Dear Susannah….your post brought tears to my eyes. As the mother of 2 boys and 1 girl, now all grown and living on their own, I know all too well how quickly the time flies….and how horribly sad it all is. You give your entire heart raising these beings and instructing them in the right direction, and I tell you this from experience…..they will STILL drink the draft beer!!!!!! They will do things you’ve told them NOT TO DO a thousand times! They will disappoint and crush your very heart. My husbands grandmother used to look at me when they were babies, bouncing and ‘walking’ on my lap and say, “When they’re little they tramp on your lap, but when they’re big, they tramp on your heart.” Oh, my…I’ve thought of her a hundred thousand times and know now, that she spoke the truth. Enjoy every single second and treasure every time those little arms are around your neck and they call for you. It won’t be long before ‘friends’ are their priority & you will become really ‘dumb’ in what you think. I remember thinking that surely the aliens must have come in the night and kidnapped mine and returned them to their beds, completely different! And with that change, you too, will become schizophrenic and although you WILL throw a fit and cry with the mascara running down your chin…you will then jump up and do the ‘happy dance’ because you see….as I found out, IGNORANCE really IS BLISS! I guess it’s the out of sight out of mind theory. Away at college, I could pretend they were studying and doing all the right things and never be any wiser. The heartache comes again, only when there’s a ‘problem’. Just as it was with us….some things are better left unknown, for a parent. Now I’m looking forward to being a grandparent, and I can enjoy those hugs and lap naps once again. I know I’ll get a brain again, too, in my children’s eyes, because you see..that’s when mine got so smart again, when I had children and saw how it feels! Enjoy!!!!

  • Miranda

    You made me cry!! I am a momma to two little boys who are my heart and soul. I too will be a snotty heap in the driveway when they leave for college. You hit all the right points, and made some hillarious hits on the rules of college life. Great post. Thanks so much for sharing it. You are hillarious lady.

  • Carla

    Love this post dear cousin… I hate to say I know how you feel, but I really do know how you feel. Childhood went by way to fast. I wrote a similar letter to Kevin when he left for UTC. I needed to write it and he needed to read it. Thank you again for sharing your talent and humor. Oh and don’t ever rent the movie, “Winnie the Pooh’s Grand Adventure”, it will make you cry harder than Toy Story 3.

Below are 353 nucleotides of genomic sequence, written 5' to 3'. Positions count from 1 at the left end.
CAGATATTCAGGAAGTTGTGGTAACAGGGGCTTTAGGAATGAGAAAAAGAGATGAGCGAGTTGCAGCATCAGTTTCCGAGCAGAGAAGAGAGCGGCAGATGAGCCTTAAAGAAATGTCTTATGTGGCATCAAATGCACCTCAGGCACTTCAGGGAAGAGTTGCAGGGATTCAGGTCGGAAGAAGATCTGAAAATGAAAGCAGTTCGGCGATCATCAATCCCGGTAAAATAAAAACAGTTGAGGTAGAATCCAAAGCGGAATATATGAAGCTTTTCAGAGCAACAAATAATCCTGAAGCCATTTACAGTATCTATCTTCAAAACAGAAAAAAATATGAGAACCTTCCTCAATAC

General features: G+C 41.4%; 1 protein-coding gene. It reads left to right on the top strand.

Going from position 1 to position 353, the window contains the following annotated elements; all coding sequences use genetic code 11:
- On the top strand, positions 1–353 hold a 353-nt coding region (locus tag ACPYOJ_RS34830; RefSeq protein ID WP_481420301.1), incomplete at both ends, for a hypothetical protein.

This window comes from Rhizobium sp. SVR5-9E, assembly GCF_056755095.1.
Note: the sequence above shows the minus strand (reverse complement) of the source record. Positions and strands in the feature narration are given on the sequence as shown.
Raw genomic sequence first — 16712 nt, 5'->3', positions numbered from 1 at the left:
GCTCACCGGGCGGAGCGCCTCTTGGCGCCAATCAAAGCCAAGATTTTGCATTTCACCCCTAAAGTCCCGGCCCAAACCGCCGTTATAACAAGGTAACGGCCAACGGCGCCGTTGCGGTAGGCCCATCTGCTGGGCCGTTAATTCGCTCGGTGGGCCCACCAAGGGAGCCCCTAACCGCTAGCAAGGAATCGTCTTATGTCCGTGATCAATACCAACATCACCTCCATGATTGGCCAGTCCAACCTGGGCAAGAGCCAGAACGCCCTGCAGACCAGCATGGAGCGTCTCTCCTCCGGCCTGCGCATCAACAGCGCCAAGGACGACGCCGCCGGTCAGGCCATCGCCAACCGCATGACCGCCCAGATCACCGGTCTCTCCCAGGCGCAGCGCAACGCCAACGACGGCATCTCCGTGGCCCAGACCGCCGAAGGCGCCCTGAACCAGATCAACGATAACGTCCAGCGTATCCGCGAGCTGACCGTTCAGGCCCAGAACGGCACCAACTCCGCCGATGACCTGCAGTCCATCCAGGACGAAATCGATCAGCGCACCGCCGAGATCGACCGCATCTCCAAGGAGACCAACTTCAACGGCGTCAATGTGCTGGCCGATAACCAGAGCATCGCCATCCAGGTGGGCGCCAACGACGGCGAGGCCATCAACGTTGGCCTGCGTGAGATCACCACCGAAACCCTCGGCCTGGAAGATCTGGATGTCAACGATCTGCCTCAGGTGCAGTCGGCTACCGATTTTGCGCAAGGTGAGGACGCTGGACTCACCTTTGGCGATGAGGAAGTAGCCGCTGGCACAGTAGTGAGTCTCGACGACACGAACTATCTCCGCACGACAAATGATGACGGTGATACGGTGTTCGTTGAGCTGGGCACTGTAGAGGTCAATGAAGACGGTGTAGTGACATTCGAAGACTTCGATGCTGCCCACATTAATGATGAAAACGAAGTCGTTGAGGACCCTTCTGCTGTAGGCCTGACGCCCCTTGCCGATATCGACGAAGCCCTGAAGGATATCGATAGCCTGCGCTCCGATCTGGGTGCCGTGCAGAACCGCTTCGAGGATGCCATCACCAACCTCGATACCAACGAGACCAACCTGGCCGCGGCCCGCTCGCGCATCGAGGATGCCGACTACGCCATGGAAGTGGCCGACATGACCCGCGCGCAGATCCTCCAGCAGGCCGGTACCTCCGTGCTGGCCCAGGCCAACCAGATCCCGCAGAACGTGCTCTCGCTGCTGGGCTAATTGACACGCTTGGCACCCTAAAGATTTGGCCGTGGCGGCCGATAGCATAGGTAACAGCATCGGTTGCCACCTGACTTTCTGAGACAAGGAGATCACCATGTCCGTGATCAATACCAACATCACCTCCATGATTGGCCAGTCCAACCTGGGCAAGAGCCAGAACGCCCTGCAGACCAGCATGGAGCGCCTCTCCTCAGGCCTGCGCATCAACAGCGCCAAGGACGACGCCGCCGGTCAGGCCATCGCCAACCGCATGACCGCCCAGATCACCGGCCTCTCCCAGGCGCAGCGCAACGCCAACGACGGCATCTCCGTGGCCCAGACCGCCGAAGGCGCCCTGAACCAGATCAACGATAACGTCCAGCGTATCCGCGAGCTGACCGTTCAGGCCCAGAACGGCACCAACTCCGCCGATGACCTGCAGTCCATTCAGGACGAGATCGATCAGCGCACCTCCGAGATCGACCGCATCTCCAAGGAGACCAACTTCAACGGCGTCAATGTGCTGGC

• Christina Armstrong

    Tears! My boys are 10 (in 2 days!) And Almost Thirteen. They are my darlings and I love them more than I ever thought possible.
    That being said, I feel like a crappy mom by not holding on to all these child-moments.
    I can’t bear to think of them getting older!

  • JGHolman

    Oh how I know this all too well!! My sons are 20 & 17. I remember thinking they’d never grow up but then they did. It’s true that they do trample your heart when they get older. They don’t do it purposely or know they’re doing it, but they do. Then they come up to you & wrap you in a big ole bear hug & squeeze like only a man you’ve known since before birth can and everything is right in your world again. Great article. It made me cry! And I don’t cry often! 🙂

  • Sue Mahdi

    Mom of four boys and one girl. The boys will leave and cleave and I’ll hope their dad and I passed on God and good values to them that will help lead happy and healthy lives. I cried and laughed with your article. Thanks for sharing. My hope and prayer is to send them off with confidence that they love Jesus and will follow Him all of their lives. Hands on the plow no turning back.